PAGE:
How do we know if someone is gay? A recent Stanford University studyhas claimed that Artificial Intelligence (AI) using a facial recognition algorithm can more accurately guess whether a person is gay or lesbian than human beings can.
The study has proved controversial not because of our apparent mediocrity in the face of computer algorithms, but because of its dubious methodology – among other things, its exclusive focus on white subjects and its exclusion of bisexual, transgender, and intersex participants. It also highlights the dangers AI poses to the “outing” of sexual minorities against their will, exposing people to possible discrimination.
We strongly object to the use of an algorithmic “gaydar” to predict a person’s sexual orientation and believe studies such as this are both misconceived and pose very real and present dangers for LGBTQI human rights around the world.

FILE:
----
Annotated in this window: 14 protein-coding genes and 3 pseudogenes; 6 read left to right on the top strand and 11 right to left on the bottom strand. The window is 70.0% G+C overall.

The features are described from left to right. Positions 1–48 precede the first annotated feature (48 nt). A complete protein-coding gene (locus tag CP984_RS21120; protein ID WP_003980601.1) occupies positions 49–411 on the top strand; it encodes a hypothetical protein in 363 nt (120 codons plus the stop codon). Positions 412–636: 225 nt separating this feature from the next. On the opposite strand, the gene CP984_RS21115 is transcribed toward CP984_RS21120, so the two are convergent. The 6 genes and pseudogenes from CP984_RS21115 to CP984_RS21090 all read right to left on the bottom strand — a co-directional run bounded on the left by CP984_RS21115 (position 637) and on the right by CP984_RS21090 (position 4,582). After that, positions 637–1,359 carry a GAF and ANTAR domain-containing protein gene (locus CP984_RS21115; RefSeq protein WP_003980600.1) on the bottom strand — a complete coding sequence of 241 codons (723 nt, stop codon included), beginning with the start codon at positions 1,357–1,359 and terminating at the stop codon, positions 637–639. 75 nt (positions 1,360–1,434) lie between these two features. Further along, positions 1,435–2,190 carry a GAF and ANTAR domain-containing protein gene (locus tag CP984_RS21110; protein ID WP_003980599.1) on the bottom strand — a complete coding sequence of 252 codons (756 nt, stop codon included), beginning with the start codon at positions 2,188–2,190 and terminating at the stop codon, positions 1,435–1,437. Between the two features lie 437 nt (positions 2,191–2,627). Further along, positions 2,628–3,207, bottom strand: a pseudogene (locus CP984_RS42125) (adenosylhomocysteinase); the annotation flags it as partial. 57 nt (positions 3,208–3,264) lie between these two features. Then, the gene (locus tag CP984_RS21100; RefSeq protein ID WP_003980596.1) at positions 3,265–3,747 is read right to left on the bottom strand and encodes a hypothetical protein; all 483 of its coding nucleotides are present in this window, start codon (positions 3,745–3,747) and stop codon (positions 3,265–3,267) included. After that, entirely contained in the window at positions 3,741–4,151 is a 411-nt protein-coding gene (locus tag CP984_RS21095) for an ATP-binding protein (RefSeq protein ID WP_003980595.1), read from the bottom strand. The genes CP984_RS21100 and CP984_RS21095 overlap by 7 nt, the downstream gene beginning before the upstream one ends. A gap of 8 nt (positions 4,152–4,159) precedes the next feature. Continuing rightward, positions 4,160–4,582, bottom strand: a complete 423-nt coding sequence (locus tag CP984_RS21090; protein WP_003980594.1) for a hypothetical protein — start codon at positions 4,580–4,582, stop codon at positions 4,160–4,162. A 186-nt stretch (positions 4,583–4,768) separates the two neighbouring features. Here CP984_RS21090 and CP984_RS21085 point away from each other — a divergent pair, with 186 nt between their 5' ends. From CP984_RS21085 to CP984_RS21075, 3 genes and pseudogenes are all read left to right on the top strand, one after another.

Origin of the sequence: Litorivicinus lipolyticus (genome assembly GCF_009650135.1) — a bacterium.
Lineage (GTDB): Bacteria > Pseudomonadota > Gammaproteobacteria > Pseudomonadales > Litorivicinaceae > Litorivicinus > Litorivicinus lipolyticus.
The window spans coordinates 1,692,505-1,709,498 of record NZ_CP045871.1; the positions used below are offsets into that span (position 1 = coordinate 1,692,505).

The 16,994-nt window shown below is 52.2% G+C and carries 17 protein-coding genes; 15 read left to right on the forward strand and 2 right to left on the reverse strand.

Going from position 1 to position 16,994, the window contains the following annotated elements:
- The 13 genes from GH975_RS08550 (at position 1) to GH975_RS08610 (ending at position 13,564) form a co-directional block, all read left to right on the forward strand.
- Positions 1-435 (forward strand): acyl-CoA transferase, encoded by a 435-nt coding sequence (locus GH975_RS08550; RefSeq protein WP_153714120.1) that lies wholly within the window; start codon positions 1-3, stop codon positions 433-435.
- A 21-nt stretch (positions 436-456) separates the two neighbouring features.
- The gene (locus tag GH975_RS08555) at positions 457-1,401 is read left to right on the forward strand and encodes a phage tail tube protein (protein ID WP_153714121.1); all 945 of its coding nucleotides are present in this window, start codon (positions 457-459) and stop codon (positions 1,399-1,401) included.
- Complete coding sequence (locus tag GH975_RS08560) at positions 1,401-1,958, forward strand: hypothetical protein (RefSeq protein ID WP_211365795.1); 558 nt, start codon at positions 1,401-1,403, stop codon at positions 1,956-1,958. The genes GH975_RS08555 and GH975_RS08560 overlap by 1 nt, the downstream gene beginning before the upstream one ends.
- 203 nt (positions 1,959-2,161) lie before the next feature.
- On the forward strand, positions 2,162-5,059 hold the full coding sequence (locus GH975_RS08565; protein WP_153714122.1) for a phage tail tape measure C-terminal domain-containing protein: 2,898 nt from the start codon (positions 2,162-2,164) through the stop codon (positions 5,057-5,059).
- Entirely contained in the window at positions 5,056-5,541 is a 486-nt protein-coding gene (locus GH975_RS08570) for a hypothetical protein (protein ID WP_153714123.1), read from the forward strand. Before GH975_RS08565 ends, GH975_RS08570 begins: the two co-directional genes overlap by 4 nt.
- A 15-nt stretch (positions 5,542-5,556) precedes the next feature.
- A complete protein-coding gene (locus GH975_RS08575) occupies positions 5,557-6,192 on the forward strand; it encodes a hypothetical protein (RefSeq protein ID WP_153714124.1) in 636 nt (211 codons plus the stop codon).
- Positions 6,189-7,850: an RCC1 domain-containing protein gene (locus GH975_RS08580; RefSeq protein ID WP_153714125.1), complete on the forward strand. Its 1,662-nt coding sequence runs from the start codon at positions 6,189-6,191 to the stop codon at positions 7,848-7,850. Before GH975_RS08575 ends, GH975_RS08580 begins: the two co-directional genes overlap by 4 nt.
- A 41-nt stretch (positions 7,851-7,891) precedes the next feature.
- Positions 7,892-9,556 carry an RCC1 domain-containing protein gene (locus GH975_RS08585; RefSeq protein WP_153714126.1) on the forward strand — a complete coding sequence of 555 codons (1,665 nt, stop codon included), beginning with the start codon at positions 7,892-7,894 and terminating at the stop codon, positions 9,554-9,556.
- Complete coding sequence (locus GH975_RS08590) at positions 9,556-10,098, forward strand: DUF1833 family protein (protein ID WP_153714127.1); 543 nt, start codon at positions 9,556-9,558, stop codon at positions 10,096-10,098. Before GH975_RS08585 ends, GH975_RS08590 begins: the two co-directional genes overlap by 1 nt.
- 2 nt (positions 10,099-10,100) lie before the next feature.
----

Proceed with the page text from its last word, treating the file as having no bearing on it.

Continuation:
The ambiguity of gayness
The claim that AI can determine whether a person is gay or lesbian by assessing a photograph of their face presupposes that sexuality exists as a binary: you’re either gay or straight. Yet, some people are neither – for example, they may be attracted to people who identify as a third gender.
Moreover, while we are accustomed to using the term gay, its definition is somewhat elusive. If the term refers to particular kinds of sexual activity between men, then self-identified but celibate homosexuals present a problem, as do sections of the prison population who don’t identify as homosexual but have sex with men in prison, and those who participate in sex with men for money but don’t identify as gay. So what does a “gay” face reveal to an algorithm? If it’s not sexual acts, then is it sexual preference, queer sensibility, identity or something else?
However, this isn’t the most disturbing aspect of such studies. The greater concern lies with why we are so obsessed with knowing the causes of homosexuality in the first place. Read more via the Conversation